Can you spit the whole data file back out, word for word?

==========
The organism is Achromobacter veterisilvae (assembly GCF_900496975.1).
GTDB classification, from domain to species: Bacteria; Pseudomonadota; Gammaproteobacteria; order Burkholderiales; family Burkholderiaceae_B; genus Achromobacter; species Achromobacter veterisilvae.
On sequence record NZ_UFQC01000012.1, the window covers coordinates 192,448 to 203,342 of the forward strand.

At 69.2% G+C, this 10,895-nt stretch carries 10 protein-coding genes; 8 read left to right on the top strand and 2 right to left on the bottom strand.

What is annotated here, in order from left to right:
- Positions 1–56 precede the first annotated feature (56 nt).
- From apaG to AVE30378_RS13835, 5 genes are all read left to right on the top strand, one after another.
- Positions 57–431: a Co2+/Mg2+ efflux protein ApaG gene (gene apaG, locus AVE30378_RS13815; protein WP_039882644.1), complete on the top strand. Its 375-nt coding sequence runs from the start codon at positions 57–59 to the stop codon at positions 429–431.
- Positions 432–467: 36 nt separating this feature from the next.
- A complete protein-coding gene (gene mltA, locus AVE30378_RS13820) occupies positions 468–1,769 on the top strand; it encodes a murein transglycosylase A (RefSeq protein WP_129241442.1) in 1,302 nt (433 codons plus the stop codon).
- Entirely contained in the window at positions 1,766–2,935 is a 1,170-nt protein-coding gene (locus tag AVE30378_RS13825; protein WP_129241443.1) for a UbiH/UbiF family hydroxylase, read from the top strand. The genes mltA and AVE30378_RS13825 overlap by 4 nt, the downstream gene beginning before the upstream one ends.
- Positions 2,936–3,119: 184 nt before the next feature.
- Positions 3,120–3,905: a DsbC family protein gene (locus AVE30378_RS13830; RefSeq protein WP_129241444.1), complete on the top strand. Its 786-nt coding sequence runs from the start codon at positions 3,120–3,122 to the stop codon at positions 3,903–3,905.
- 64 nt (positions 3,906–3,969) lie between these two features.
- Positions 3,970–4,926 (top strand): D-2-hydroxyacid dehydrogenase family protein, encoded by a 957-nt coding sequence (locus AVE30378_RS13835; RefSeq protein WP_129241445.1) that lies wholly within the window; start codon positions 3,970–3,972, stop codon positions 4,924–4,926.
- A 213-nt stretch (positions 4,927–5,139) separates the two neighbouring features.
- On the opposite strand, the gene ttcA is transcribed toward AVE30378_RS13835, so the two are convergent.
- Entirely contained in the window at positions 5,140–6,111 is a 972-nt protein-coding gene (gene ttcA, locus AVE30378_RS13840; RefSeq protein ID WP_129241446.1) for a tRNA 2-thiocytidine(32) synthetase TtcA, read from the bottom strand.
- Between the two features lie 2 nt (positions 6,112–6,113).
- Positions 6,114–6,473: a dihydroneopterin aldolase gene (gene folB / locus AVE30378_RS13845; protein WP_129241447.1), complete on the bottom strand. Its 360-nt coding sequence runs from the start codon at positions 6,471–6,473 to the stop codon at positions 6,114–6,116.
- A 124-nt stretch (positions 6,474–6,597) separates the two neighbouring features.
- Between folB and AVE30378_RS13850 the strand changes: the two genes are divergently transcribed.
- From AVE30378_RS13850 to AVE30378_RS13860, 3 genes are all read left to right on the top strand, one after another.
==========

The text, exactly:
The organism is Achromobacter veterisilvae (assembly GCF_900496975.1).
GTDB classification, from domain to species: Bacteria; Pseudomonadota; Gammaproteobacteria; order Burkholderiales; family Burkholderiaceae_B; genus Achromobacter; species Achromobacter veterisilvae.
On sequence record NZ_UFQC01000012.1, the window covers coordinates 192,448 to 203,342 of the forward strand.

At 69.2% G+C, this 10,895-nt stretch carries 10 protein-coding genes; 8 read left to right on the top strand and 2 right to left on the bottom strand.

What is annotated here, in order from left to right:
- Positions 1–56 precede the first annotated feature (56 nt).
- From apaG to AVE30378_RS13835, 5 genes are all read left to right on the top strand, one after another.
- Positions 57–431: a Co2+/Mg2+ efflux protein ApaG gene (gene apaG, locus AVE30378_RS13815; protein WP_039882644.1), complete on the top strand. Its 375-nt coding sequence runs from the start codon at positions 57–59 to the stop codon at positions 429–431.
- Positions 432–467: 36 nt separating this feature from the next.
- A complete protein-coding gene (gene mltA, locus AVE30378_RS13820) occupies positions 468–1,769 on the top strand; it encodes a murein transglycosylase A (RefSeq protein WP_129241442.1) in 1,302 nt (433 codons plus the stop codon).
- Entirely contained in the window at positions 1,766–2,935 is a 1,170-nt protein-coding gene (locus tag AVE30378_RS13825; protein WP_129241443.1) for a UbiH/UbiF family hydroxylase, read from the top strand. The genes mltA and AVE30378_RS13825 overlap by 4 nt, the downstream gene beginning before the upstream one ends.
- Positions 2,936–3,119: 184 nt before the next feature.
- Positions 3,120–3,905: a DsbC family protein gene (locus AVE30378_RS13830; RefSeq protein WP_129241444.1), complete on the top strand. Its 786-nt coding sequence runs from the start codon at positions 3,120–3,122 to the stop codon at positions 3,903–3,905.
- 64 nt (positions 3,906–3,969) lie between these two features.
- Positions 3,970–4,926 (top strand): D-2-hydroxyacid dehydrogenase family protein, encoded by a 957-nt coding sequence (locus AVE30378_RS13835; RefSeq protein WP_129241445.1) that lies wholly within the window; start codon positions 3,970–3,972, stop codon positions 4,924–4,926.
- A 213-nt stretch (positions 4,927–5,139) separates the two neighbouring features.
- On the opposite strand, the gene ttcA is transcribed toward AVE30378_RS13835, so the two are convergent.
- Entirely contained in the window at positions 5,140–6,111 is a 972-nt protein-coding gene (gene ttcA, locus AVE30378_RS13840; RefSeq protein ID WP_129241446.1) for a tRNA 2-thiocytidine(32) synthetase TtcA, read from the bottom strand.
- Between the two features lie 2 nt (positions 6,112–6,113).
- Positions 6,114–6,473: a dihydroneopterin aldolase gene (gene folB / locus AVE30378_RS13845; protein WP_129241447.1), complete on the bottom strand. Its 360-nt coding sequence runs from the start codon at positions 6,471–6,473 to the stop codon at positions 6,114–6,116.
- A 124-nt stretch (positions 6,474–6,597) separates the two neighbouring features.
- Between folB and AVE30378_RS13850 the strand changes: the two genes are divergently transcribed.
- From AVE30378_RS13850 to AVE30378_RS13860, 3 genes are all read left to right on the top strand, one after another.